You have to understand that Don Van Vliet was way ahead of his time while he was in his late '20s and he is remained a Cult figure throughout his fans. Zig-Zag Wanderer is as heavy than anyone else. What's going on in this piece is that the guitar and the bass sound like a pounding punk taste and then the drums is doing a Sky Saxon take on the number and then the bass is doing a garage rockin take as Captain sings about the Wanderer's back story and then ending with a disturning sound of the Gong. Call On Me is almost a romantic rocker which would have made Jim Morrison very happy and wish he could have written this about Pamela Morrison. We never expect Beefheart singing about a girl that he's maybe in love with, but this is a real fun song in an homage to the 13th Floor Elevators debut album. Dropout Boogie is a growling number which deals with the Teenagers life about love and the low life of School and life at work is like a fucking circus. Its really disturbing and also during the piece it becomes a Carousel piece and then the twingly guitar noise and then back to the Fuzztone sound which would make you hunt for sexy girls either at Playboy or a Hustler and playing this up to 11 would have them going erotic on your ass.

I'm Glad is a parody dedicated to the croony ballads which has a great horn section that is so perfecto for this waltzy jazz bluesy take. He's actually taking a pisstake on Tom Jones with this as he sings about the person's ex-girlfriend with odd lines including 'You went away I cried night and day/for what you done I had to pay/Left me so blue I don't know/where to go or what to do/please come back and let the sun shine through' I feel that he's taking a snap against the dull lyrics about the walking in the park nonsense but he makes it kind of funny in a tribute to the teenage girls in the audience as if they want to dance to this, but maybe not. As if that wasn't weird, here comes another disturbing fucked up in the ass number that was famously covered by Sonic Youth, Electricity. It reminded me of a '50s B-Movie that has gone fucking wrong that includes a weird song that features a Theremin that sets the tone in a dysfunctional way which features the bass almost doing a live version of Dylan's Maggie's Farm at Newport while the guitar is doing a Sky Saxon and the Seeds take as the Captain sings soft and raunchy like his icon Howlin' Wolf and then it becomes really fucking loud with the theremin as it goes up with the feedback and then ending in a sinister climax.

Yellow Brick Road begins with a spoken introduction: 'The following tone is a reference tone recording at our operating level' and then it becomes a parody piss take of the Hippie Generation and The Wizard of Oz in a shitty way. When the band comes in it becomes a Psychedelic comedic country rock number. The guitar sounds very twangy while the bass is more jazz and fuzzy and the drums go country and pumping at the same time as Beefheart sings soft on this: 'Around the corner the wind blew back follow the yellow brick road/It ended up in black on black/I was taught the gift of love/Smiling children painted joy sunshine bright girl and boy/bag of tricks and candy sticks peppermint kite for my toy' and then the roar of the background vocals going:

YELLOW BRICK BLACK ON BLACK!
KEEP ON WALKING AND DON'T GO BACK!

The song is strange, but really well producted in a weird way along with Electricity as it ends with a Beefheart singing 'I'm following the Yellow Brick Road' again as it fades off into the sunset. Abba Zaba which is actually a Candy Bar which was the Captain's favorite, begins with a disturbing Cherokee Rocking number that is very Buffalo Springfield like and then it the insturments stop and the Bass comes in doing a crazy bass solo. Reminding me a bit of The Who's instrumental take of The Ox, the bass takes over for a split second and the drums come in as if he's following the bassist and then the twisted guitar solo comes in and then Beefheart comes back in singing weird languages and then becomes a cherokee tribe and then ending as it goes into the raunchy homage to the sounds of Chicago sounds of the Blues with Plastic Factory. Its very hard as Ry comes back doing some heavy duty guitar solo as the Captain is roaring on the Harmonica that seems as if he's doing with the fuzztone sound and then it becomes very British Rock for a split second and then back into the Sleazy sound. And the lyrics with: 'Phos'phrous chimney burnin'/Modern-men's a-learnin'/Time and space a-turnin'/ Motor's engine churnin'/fac'trys no place for me boss man let me be.' Get the feeling that Muddy Waters might have listened to this while he was coming up for material for Electric Mud.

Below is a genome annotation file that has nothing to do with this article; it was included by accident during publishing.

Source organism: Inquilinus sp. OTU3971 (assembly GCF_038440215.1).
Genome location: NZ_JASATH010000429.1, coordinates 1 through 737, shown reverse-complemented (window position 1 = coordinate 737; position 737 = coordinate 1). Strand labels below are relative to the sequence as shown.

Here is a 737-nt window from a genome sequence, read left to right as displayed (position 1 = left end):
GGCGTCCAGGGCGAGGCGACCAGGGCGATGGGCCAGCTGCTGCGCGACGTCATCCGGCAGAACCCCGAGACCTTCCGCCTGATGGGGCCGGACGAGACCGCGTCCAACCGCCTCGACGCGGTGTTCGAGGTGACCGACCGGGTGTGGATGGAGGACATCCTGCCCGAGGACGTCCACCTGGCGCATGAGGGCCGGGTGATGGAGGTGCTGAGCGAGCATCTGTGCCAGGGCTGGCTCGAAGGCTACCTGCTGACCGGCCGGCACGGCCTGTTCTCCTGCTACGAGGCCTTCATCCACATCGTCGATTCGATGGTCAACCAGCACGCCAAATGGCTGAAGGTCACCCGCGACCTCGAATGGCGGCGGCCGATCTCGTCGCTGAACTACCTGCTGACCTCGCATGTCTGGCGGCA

Unlike his Blues heroes, he goes back to the darker territory again with Where There's Woman. It doesn't remind me of Hendrix, but it reminded me something of a daydream of X-rated girls giving you honey and wine and making you their lover. It sounds very Doors meets the Electric Prunes like sound with the guitar and the drums setting the scenery of the sexy love of Women and then it becomes an upbeat tempo with the bridge lyric of 'Where there's woman honey wine /Where there's woman loving time/Where there's love for a lover of my kind'. and the finale 'Where there's woman honey wine/Where there's woman lovin' time/Where there's love for a lover of my kind/Where there's woman/maybe a little baby girl ooooooh!'.

Grown So Ugly is back to the pounding sounds to finding out how disgusting your whole body is as the music becomes a quirky tempo and then the organ comes in as Beefheart wails and then it moves a rauchous groove and then becomes a folk rock number gone wrong in a extremeful way as the Captain sings 'For to comb my head/I made a move/Didn't know what to do/I tipped way forward/Got to break and run' Looks like he's looking for his girlfriend that he hasn't seen for a while or trying to run away from the law and let's hear him just pumping up the song like a motherfucker.

Autumn's Child ends the album with a avant-garde psychedelic croony love song. A cross between Coltrane meets the Theremin which comes back in the number. Beefheart sings as if he's having an emotion breakdown as the Theremin is helping him not to fight back tears about the love of the child and then it becomes a free-for-all carnival rocking number as he talks about fishing and eating Apples together in the sunny side of the park as it calms down and then back into destructive mode by ending it in a disturbing tone as we listen to the Captain go into a lunacy mode that no other artists has done before as it ends with the guitar going up and down with the chords. Twisted, fun and sometimes to Lick Your Decals Off, The Captain is one of the true legends of obscure music. Want some more? Well Sure 'nuff baby sure 'nuff 'n yes I do.